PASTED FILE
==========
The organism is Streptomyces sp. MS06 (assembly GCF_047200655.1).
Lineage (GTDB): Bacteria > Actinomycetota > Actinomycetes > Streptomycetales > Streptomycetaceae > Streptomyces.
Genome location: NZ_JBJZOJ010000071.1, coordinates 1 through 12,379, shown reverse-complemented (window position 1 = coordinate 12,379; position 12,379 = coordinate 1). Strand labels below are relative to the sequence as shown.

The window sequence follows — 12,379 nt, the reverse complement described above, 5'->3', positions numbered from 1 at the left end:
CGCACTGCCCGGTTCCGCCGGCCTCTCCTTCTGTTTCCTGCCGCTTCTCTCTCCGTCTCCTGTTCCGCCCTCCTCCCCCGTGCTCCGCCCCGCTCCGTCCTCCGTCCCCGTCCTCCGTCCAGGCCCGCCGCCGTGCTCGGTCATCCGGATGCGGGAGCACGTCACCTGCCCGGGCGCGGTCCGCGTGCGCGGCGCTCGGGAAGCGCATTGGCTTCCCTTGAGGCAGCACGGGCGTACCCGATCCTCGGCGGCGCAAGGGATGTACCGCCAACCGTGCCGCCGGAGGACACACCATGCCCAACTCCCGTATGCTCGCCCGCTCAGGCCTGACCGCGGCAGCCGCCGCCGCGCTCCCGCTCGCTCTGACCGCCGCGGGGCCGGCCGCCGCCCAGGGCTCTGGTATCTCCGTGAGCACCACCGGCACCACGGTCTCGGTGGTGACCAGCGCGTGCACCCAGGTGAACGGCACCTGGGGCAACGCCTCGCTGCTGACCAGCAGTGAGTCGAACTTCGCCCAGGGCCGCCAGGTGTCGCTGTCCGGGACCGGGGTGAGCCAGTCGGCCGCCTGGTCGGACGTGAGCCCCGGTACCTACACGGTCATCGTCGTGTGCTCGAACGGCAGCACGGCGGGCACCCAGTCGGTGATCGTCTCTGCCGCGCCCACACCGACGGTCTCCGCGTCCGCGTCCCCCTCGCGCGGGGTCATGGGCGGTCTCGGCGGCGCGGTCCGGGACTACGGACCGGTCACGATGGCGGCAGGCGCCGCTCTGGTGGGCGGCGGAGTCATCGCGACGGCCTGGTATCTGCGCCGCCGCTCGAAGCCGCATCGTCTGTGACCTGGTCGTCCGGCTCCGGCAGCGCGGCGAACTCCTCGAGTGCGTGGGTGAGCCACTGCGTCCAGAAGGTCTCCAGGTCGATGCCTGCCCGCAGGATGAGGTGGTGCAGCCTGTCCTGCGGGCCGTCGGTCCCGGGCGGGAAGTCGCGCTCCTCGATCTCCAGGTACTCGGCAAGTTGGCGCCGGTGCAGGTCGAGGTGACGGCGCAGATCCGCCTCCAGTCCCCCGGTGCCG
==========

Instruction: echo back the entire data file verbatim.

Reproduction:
The organism is Streptomyces sp. MS06 (assembly GCF_047200655.1).
Lineage (GTDB): Bacteria > Actinomycetota > Actinomycetes > Streptomycetales > Streptomycetaceae > Streptomyces.
Genome location: NZ_JBJZOJ010000071.1, coordinates 1 through 12,379, shown reverse-complemented (window position 1 = coordinate 12,379; position 12,379 = coordinate 1). Strand labels below are relative to the sequence as shown.

The window sequence follows — 12,379 nt, the reverse complement described above, 5'->3', positions numbered from 1 at the left end:
CGCACTGCCCGGTTCCGCCGGCCTCTCCTTCTGTTTCCTGCCGCTTCTCTCTCCGTCTCCTGTTCCGCCCTCCTCCCCCGTGCTCCGCCCCGCTCCGTCCTCCGTCCCCGTCCTCCGTCCAGGCCCGCCGCCGTGCTCGGTCATCCGGATGCGGGAGCACGTCACCTGCCCGGGCGCGGTCCGCGTGCGCGGCGCTCGGGAAGCGCATTGGCTTCCCTTGAGGCAGCACGGGCGTACCCGATCCTCGGCGGCGCAAGGGATGTACCGCCAACCGTGCCGCCGGAGGACACACCATGCCCAACTCCCGTATGCTCGCCCGCTCAGGCCTGACCGCGGCAGCCGCCGCCGCGCTCCCGCTCGCTCTGACCGCCGCGGGGCCGGCCGCCGCCCAGGGCTCTGGTATCTCCGTGAGCACCACCGGCACCACGGTCTCGGTGGTGACCAGCGCGTGCACCCAGGTGAACGGCACCTGGGGCAACGCCTCGCTGCTGACCAGCAGTGAGTCGAACTTCGCCCAGGGCCGCCAGGTGTCGCTGTCCGGGACCGGGGTGAGCCAGTCGGCCGCCTGGTCGGACGTGAGCCCCGGTACCTACACGGTCATCGTCGTGTGCTCGAACGGCAGCACGGCGGGCACCCAGTCGGTGATCGTCTCTGCCGCGCCCACACCGACGGTCTCCGCGTCCGCGTCCCCCTCGCGCGGGGTCATGGGCGGTCTCGGCGGCGCGGTCCGGGACTACGGACCGGTCACGATGGCGGCAGGCGCCGCTCTGGTGGGCGGCGGAGTCATCGCGACGGCCTGGTATCTGCGCCGCCGCTCGAAGCCGCATCGTCTGTGACCTGGTCGTCCGGCTCCGGCAGCGCGGCGAACTCCTCGAGTGCGTGGGTGAGCCACTGCGTCCAGAAGGTCTCCAGGTCGATGCCTGCCCGCAGGATGAGGTGGTGCAGCCTGTCCTGCGGGCCGTCGGTCCCGGGCGGGAAGTCGCGCTCCTCGATCTCCAGGTACTCGGCAAGTTGGCGCCGGTGCAGGTCGAGGTGACGGCGCAGATCCGCCTCCAGTCCCCCGGTGCCG